Man, I wish I had written this. . .
“Everyone, it seems, recognises that Pope Francis’ encyclical is a striking document. But to really appreciate its significance, it’s worth contrasting it with another document that purports to tackle the same challenge: the UN’s sustainable development goals (SDGs).
The SDGs have emerged from a long, complex process, stretching over the past four years. They are hanging on a promise to be able to eradicate “all poverty, in all its forms, everywhere” by 2030, and to do so in a way that moves us to a more environmentally sustainable economy.
But while the pope’s encyclical has caused a stir around the world, almost no one is excited about the SDGs. On the contrary, they live almost exclusively in the dry, technocratic world of international development. This isn’t for want of trying by the UN and others. They have invested a lot of money trying to whip up popular enthusiasm and would love nothing more than to see the sort of excitement that has greeted the encyclical.
The problem is that, unlike the encyclical, the SDGs are not fresh, or paradigm shifting. They don’t offer anything that gets the blood flowing. They can’t be sold as exciting because they simply aren’t.
This is a question of substance. The encyclical is visionary. It is bold, uncompromising and radical, where the SDGs are staid, timid and mired in a business-as-usual mentality.”
Read the whole essay at The Rules . . .
51. Inequity affects not only individuals but entire countries; it compels us to consider an ethics of international relations. A true “ecological debt” exists, particularly between the global north and south, connected to commercial imbalances with effects on the environment, and the disproportionate use of natural resources by certain countries over long periods of time. The export of raw materials to satisfy markets in the industrialized north has caused harm locally, as for example in mercury pollution in gold mining or sulphur dioxide pollution in copper mining. There is a pressing need to calculate the use of environmental space throughout the world for depositing gas residues which have been accumulating for two centuries and have created a situation which currently affects all the countries of the world. The warming caused by huge consumption on the part of some rich countries has repercussions on the poorest areas of the world, especially Africa, where a rise in temperature, together with drought, has proved devastating for farming. There is also the damage caused by the export of solid waste and toxic liquids to developing countries, and by the pollution produced by companies which operate in less developed countries in ways they could never do at home, in the countries in which they raise their capital: “We note that often the businesses which operate this way are multinationals. They do here what they would never do in developed countries or the so-called first world. Generally, after ceasing their activity and withdrawing, they leave behind great human and environmental liabilities such as unemployment, abandoned towns, the depletion of natural reserves, deforestation, the impoverishment of agriculture and local stock breeding, open pits, riven hills, polluted rivers and a handful of social works which are no longer sustainable”.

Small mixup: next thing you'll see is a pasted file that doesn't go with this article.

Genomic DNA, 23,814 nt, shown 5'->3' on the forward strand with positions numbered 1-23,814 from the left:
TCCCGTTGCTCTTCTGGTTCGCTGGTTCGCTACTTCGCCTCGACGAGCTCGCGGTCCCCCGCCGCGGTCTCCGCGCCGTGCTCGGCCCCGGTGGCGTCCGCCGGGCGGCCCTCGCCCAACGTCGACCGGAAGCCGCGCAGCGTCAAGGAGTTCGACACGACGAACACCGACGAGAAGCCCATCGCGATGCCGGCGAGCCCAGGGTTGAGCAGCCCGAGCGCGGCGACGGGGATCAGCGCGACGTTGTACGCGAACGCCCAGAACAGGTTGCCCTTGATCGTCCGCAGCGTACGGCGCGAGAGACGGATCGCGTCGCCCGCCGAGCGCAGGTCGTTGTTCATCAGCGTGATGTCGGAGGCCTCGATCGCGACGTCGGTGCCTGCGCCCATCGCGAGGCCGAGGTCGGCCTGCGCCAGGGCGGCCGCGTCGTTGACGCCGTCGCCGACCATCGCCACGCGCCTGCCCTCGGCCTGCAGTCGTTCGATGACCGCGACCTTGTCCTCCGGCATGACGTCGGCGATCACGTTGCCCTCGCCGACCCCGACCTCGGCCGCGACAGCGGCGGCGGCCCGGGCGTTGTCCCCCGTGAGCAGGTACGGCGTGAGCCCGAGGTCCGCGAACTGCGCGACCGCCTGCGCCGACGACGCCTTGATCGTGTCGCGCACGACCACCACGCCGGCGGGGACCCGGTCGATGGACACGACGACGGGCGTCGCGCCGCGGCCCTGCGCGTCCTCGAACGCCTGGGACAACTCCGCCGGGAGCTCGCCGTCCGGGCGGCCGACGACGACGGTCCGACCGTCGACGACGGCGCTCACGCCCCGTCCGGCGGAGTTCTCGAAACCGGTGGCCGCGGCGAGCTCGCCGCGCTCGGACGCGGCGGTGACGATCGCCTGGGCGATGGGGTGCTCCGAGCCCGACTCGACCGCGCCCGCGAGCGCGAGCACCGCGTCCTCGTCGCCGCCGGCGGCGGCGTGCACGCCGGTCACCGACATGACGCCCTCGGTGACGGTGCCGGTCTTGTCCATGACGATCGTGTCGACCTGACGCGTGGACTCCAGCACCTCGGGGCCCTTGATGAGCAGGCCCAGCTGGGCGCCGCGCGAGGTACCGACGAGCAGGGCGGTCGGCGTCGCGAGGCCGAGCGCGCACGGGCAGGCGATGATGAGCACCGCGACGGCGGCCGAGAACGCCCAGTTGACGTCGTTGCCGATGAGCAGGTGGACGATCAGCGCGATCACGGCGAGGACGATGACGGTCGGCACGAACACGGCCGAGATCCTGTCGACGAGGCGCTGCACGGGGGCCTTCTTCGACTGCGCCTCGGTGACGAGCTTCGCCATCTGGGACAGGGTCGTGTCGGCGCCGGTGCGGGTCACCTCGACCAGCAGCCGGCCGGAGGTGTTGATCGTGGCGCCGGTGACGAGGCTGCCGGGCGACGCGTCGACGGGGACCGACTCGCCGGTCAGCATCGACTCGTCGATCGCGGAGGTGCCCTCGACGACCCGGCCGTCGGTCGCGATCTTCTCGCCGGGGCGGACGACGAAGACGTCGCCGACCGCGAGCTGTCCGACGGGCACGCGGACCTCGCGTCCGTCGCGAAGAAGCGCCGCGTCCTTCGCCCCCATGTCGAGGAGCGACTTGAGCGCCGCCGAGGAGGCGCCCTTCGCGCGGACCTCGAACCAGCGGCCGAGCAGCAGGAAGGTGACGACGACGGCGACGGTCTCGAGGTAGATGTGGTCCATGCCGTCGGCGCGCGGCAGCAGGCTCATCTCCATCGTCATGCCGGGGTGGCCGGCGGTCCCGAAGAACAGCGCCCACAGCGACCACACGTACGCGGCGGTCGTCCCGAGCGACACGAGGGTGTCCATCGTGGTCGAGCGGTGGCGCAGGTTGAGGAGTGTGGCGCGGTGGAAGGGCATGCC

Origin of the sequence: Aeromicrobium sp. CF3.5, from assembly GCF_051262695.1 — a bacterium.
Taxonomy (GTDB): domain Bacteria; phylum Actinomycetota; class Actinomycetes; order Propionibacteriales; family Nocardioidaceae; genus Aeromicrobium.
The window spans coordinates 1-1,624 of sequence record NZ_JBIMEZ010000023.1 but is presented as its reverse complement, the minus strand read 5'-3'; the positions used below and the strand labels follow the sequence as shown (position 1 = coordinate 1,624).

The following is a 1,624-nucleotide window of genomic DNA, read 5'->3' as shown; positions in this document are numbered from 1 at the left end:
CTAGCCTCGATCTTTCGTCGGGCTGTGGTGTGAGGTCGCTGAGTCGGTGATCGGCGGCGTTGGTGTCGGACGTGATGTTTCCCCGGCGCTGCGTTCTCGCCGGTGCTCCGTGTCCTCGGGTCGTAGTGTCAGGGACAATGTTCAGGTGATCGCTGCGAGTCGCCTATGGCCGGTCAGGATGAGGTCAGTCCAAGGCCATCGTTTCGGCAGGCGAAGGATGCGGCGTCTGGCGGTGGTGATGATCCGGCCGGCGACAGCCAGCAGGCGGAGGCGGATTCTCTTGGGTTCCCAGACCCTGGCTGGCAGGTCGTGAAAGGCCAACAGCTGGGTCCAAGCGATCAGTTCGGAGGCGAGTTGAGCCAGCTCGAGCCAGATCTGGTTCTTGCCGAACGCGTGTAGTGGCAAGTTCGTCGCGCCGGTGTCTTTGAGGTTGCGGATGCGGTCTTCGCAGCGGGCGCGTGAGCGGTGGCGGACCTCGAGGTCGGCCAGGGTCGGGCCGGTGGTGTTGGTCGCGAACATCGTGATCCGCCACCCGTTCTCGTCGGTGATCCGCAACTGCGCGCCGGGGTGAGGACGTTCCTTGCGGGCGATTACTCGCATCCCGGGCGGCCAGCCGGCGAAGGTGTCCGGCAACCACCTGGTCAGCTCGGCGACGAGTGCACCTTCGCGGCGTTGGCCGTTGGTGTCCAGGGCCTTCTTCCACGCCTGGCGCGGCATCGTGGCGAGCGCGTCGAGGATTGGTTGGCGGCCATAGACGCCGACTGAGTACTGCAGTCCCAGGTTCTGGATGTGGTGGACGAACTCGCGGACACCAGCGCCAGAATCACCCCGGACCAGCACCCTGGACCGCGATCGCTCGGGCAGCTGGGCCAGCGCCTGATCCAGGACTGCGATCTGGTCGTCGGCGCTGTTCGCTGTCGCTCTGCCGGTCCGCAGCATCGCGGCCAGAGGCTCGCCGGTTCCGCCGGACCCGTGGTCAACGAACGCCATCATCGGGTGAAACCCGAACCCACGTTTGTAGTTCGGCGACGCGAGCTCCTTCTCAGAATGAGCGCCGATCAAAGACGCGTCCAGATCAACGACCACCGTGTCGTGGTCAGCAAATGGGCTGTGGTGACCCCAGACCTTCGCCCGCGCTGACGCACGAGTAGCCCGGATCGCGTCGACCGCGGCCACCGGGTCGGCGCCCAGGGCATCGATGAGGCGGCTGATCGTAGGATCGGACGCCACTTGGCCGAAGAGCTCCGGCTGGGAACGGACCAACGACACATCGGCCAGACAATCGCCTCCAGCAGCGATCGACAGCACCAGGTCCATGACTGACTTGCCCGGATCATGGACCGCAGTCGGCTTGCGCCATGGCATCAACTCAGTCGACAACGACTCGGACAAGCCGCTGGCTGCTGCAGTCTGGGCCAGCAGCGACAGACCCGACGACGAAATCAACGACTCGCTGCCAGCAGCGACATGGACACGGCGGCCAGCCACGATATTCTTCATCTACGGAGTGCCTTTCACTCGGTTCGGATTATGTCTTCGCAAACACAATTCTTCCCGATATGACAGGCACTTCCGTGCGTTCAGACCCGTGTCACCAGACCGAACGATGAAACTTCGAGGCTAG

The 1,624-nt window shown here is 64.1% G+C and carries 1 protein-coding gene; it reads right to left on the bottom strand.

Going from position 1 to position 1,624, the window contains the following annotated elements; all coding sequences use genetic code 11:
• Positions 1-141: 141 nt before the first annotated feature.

Continue reading “Laudato Si’”
Noted climate scholar Benito Mueller of Oxford University and Oxford Climate Policy has a new “Think Piece” called “The Paris Predictability Problem: What to do about climate finance for the 2020 Climate Agreement?” His essay dissects a subset of the problems in the international climate negotiations associated with the provision of financial support by rich countries for mitigation and adaptation in poor countries, captured by the term “climate finance.” Mueller’s focus on predictability is an alternative to a focus on the scale of such finance or its “additionality” (whether it is not simply repurposed from other development aid).
There is much of interest in this essay, but what particularly caught my attention was his suggestion that subnational sources—like California’s cap and trade program—might be a possible source of appropriately predictable financing. (Note that this is different from considering whether “offsets” under a cap and trade policy could be sourced internationally.)
Continue reading “Could California or other states provide international climate finance?”